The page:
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other forms of change but would exert influence in a powerful manner over a longer period of time. Weiss referred to this perspective as the “enlightenment” model of research, which achieved influence indirectly over time through the circulation and “percolation” of ideas and concepts as opposed to timely, hard facts. The two-community perspective was challenged or supplemented in other ways. There emerged greater awareness of the many intermediary institutions with regard to the so-called knowledge producers and knowledge consumers, and their boundaries came to be perceived as increasingly permeable. Heclo (1978) argued that the careers of many policy analysts were increasingly decoupled from specific institutions, that even though they were the acknowledged experts on certain policy issues, they moved with great frequency from one institutional base to another, inside and outside government. Lindquist (1990) identified a “third community” of organizations inside and outside government that was neither comprised of policy makers nor fully committed to social science research per se but, rather, that shared a commitment to producing policy-relevant data, research, or analysis. This was the case even though these organizations might be located in the government or private sector, work for different audiences, and have varying degrees of willingness to place inquiry in the public domain. Indeed, it was these organizations that provided the many “sites” where Heclo’s analysts could work both in succession and (sometimes) simultaneously. A very important contribution was Sabatier’s advocacy coalition framework, which sought to model how “policy-oriented learning” occurred in highly political environments. Like Weiss, Sabatier acknowledged that, as social science findings moved into the policy-making process, it was shaped by, and had to contend with, competing beliefs and values. He further argued that observers should identify the competing advocacy coalitions in each policy domain and determine whether policy research and analysis was associated with those coalitions or independent from them. Indeed, he argued that research and related institutions could serve as moderating forces when it came to policy conflict The Role of Research and Research Institutions One of the specific aims of Sober Reflections is to shed light on the relationship between the research on alcohol policy and its relevance to policy making. It also addresses the importance of research relative to other influences and factors. The knowledge utilization literature, as well as the many actors that comprise policy communities and policy networks, should serve to quickly lower expectations about the role and impact of research in policy debates and political processes. There are many actors, often very well resourced and positioned organizations, seeking to influence policy makers, and this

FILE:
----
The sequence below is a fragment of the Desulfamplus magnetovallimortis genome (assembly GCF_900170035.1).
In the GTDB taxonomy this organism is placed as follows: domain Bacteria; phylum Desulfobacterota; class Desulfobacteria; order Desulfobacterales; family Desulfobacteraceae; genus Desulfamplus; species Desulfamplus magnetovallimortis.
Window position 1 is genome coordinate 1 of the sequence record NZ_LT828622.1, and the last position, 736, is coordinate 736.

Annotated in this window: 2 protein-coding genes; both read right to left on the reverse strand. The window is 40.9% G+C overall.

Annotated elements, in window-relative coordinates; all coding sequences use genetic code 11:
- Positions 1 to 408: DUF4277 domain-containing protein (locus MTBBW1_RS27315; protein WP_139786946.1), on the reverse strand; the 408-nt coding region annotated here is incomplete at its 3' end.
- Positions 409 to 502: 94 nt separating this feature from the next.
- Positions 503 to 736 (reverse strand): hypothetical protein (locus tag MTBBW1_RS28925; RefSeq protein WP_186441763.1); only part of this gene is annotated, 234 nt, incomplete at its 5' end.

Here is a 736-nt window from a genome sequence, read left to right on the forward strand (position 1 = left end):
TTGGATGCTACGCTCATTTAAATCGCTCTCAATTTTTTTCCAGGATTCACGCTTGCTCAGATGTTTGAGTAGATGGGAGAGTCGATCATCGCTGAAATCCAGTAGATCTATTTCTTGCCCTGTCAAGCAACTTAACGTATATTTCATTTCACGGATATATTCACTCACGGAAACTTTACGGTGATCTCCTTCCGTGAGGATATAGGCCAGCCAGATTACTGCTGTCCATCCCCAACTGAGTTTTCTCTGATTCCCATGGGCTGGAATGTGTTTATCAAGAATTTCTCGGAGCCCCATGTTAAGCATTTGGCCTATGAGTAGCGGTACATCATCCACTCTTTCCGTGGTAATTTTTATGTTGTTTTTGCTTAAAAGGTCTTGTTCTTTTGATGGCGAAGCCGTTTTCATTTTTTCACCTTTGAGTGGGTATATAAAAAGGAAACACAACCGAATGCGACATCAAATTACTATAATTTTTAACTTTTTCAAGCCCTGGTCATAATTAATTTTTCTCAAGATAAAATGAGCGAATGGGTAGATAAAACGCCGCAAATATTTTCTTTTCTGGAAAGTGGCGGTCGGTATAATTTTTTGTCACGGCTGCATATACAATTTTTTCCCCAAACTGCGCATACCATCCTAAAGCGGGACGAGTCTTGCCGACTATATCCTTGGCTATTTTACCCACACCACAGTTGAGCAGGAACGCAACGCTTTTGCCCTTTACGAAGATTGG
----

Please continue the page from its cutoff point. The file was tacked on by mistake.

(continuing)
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does not include the advocates of many other worthy issues competing for the attention of governments, citizens, and the media. Moreover, policy research is conducted and disseminated in a conflictual, value-laden environment, and, increasingly, experts seem to be treated as no better than another set of opinionated actors. Does this mean that research is ineffective, that it has little or no influence? Several of the authors noted above see important, though not decisive, roles for research. Weiss sees the findings and concepts flowing from research as potentially influencing the lenses through which policy makers and others discern and evaluate problems, alternatives, and policies. Sabatier (1998) suggests that researchers may assist advocacy coalitions in their ongoing efforts to best their opponents and to persuade policy makers to adopt their proposed programs, but he also argues that researchers and well designed forums can serve to moderate and temper shrill debate and foster the process of policy-oriented learning. However, conversely, Lindquist (1992) has argued that experts can also serve to exacerbate conflict, particularly if proper forums are not available for the exchange and scrutiny of views and findings. Finally, Kingdon (1984) ascribes considerable influence to the conventional wisdom among experts at certain moments in time, which may influence alternatives considered and decisions taken. He also sees an important role for policy entrepreneurs, who may also be researchers. It is clear, then, that there are many possible roles for researchers and research institutions in policy networks, many positions from which to attempt to influence events, and different time horizons for evaluating the extent of influence. It is important to identify the key researchers and institutions with a critical mass of talent and resources, and to track the movement of talented individuals over time as well as the changing levels of resources for research. More generally, we should acknowledge that there will be very different kinds of researchers (e.g., generalists, specialists, and interpreters of research and analysis). It will be necessary to determine not only their respective roles, and how they relate to each other, but also how they relate to other actors in the policy networks. A final factor to include as part of the framework concerns the extent of turbulence in a policy network and the disposition to use research. Lindquist (1988; 1990) argues that it is useful to make a distinction between the production of data, analysis, and research. These terms are often used interchangeably but in fact refer to distinct, though often related, forms of policy inquiry. These distinctions take on greater importance if one sees that organizations (or networks, for that matter) are often operating in different decision modes (i.e., routine, incremental, or fundamental) with varying degrees of receptivity for different types of information. This is because they challenge, to greater or lesser degrees, the underpinnings of